Southwest Air’s Vaccine Mandate Allowed to Proceed During Pilots Union Case
(Bloomberg) -- Southwest Airlines Co. can require its pilots to be vaccinated against Covid 19, while their union challenges the company’s requirement for the shot in court.
U.S. District Judge Barbara M.G. Lynn in Texas rejected the Southwest Airlines Pilots Association’s request to temporarily block the company mandate.
The union claims Southwest illegally changed work rules during the pandemic instead of negotiating with pilots, violating the Railway Labor Act, which governs airline-labor relations and its collective bargaining agreement, or CBA.
“Requiring Southwest employees to be vaccinated against COVID-19 will likewise improve the safety of air transportation, the efficiency of Southwest’s operations, and further the CBA’s goal of safe and reasonable working conditions for pilots,” the judge wrote in a 25-page opinion Tuesday.
The pilots’ lawsuit is one of several filed against vaccine mandates by U.S. workers across multiple industries. United Airlines Inc. is battling a court challenge to its vaccine mandate. Delta Air Lines Inc. has imposed a $200-a-month charge for employees who are unvaccinated.
Dallas-based Southwest set a Nov. 24 vaccination deadline to comply with an executive order from President Joe Biden that all employees of federal contractors be fully vaccinated against Covid-19 by Dec. 8. Southwest, like most major U.S. carriers, holds contracts to carry federal employees and mail, and the U.S. government is its largest single customer.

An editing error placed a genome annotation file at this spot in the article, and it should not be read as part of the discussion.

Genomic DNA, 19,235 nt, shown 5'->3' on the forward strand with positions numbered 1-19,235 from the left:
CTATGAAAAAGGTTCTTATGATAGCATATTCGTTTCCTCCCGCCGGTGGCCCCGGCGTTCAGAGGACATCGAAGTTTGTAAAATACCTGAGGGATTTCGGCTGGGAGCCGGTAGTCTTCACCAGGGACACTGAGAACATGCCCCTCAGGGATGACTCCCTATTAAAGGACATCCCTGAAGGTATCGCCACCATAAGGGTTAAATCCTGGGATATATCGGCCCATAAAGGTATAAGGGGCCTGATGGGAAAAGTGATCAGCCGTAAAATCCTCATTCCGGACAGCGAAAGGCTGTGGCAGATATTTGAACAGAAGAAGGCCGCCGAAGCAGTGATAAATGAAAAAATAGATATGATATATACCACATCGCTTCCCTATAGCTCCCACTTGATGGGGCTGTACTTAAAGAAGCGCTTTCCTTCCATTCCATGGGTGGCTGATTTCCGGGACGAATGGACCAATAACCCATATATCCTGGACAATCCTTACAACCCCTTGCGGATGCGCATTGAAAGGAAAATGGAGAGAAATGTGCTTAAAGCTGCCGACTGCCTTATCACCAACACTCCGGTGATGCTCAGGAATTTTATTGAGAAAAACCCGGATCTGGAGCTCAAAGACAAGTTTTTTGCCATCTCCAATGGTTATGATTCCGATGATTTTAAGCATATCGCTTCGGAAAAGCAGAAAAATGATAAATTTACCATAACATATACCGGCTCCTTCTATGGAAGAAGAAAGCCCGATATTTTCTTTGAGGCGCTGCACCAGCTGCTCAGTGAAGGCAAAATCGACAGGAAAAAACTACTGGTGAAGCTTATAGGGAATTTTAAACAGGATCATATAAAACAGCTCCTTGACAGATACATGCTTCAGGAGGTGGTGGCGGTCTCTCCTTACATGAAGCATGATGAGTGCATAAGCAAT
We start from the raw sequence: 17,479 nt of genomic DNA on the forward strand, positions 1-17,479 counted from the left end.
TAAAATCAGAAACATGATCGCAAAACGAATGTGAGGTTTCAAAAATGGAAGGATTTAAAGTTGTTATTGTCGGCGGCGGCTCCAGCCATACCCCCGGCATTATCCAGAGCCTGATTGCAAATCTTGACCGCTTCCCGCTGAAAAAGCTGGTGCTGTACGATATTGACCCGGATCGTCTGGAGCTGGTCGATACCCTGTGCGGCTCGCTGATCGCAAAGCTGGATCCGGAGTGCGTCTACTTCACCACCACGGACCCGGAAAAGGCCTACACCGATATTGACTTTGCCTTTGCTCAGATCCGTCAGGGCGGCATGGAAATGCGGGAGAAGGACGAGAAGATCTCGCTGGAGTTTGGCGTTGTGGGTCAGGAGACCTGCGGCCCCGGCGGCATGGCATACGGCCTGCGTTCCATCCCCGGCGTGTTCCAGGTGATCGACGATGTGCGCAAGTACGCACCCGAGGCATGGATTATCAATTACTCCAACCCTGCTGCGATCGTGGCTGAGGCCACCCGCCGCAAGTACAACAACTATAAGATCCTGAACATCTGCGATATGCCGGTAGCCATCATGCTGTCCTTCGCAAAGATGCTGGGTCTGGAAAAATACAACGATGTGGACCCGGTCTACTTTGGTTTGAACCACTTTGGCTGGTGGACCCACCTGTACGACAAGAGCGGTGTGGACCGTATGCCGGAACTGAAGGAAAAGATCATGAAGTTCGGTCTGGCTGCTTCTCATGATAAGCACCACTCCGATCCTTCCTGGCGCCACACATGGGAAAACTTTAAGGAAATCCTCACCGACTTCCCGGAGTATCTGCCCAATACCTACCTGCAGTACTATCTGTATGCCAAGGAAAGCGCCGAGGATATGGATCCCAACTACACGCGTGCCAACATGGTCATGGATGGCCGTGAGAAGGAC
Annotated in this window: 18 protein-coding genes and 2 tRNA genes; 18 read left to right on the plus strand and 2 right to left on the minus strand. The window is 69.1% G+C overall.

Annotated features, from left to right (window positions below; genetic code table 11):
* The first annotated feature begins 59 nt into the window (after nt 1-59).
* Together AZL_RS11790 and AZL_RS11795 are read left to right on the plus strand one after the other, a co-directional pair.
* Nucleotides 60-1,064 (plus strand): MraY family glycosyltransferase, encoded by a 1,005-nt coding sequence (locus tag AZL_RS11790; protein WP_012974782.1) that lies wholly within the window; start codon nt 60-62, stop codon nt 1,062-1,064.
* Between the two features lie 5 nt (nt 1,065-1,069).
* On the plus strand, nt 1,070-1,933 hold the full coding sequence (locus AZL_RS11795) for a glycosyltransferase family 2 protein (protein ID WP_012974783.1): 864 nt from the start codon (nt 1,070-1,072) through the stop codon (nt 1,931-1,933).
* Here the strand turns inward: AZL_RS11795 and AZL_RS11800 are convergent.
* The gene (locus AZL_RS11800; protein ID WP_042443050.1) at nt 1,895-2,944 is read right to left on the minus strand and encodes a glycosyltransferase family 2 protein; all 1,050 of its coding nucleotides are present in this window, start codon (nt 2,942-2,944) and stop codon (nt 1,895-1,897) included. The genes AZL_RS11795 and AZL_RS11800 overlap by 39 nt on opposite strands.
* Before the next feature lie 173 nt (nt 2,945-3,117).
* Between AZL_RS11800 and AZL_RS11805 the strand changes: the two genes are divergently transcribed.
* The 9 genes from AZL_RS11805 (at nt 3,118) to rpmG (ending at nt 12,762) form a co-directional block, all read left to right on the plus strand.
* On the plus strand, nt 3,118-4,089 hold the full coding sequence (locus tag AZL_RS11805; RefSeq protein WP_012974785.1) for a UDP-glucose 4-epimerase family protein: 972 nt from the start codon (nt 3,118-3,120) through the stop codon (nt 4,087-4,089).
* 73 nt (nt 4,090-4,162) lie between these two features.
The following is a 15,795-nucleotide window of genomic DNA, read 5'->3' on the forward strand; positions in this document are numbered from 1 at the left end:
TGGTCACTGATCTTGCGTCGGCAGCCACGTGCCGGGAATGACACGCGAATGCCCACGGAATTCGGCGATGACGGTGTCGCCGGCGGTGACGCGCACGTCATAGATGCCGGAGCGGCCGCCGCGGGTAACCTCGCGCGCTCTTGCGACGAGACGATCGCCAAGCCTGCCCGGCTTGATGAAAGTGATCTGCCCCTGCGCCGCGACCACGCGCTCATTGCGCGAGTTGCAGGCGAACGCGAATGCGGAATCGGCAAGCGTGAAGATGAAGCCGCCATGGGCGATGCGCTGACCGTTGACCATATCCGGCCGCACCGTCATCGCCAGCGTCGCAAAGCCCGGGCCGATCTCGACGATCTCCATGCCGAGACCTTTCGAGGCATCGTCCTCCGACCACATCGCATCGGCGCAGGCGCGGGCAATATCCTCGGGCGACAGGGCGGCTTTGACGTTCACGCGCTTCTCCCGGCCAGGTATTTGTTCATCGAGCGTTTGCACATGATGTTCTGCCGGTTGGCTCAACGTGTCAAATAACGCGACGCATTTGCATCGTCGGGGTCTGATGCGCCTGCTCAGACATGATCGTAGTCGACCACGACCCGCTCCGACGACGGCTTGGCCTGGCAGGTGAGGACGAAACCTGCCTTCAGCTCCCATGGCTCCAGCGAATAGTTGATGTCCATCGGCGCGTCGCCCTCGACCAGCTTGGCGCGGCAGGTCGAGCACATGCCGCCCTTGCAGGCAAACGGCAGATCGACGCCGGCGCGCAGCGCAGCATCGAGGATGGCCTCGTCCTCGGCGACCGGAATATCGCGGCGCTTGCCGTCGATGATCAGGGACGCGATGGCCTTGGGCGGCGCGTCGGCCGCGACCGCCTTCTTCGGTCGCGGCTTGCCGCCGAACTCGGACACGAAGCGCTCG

“What Southwest Airlines is doing is outrageous,” Hal Gillespie, a lawyer for the union, told the judge at an Oct. 22 hearing. “It’s in-your-face stuff.”
Gillespie argued that the airline’s policies undermine the union, which represents 9,000 employees, saying the harm to the group’s reputation is “irreparable” -- one of the standards for winning an injunction.
Southwest is implementing the policies in the broader interest of keeping employees and customers safe, and protected from the virus, the airline’s lawyer Jonathan Fritts told the judge.
“There’s a very strong public interest here,” Fritts said. He said management and the union were still in talks about pilots’ concerns. “An injunction is not going to change that,” he said.
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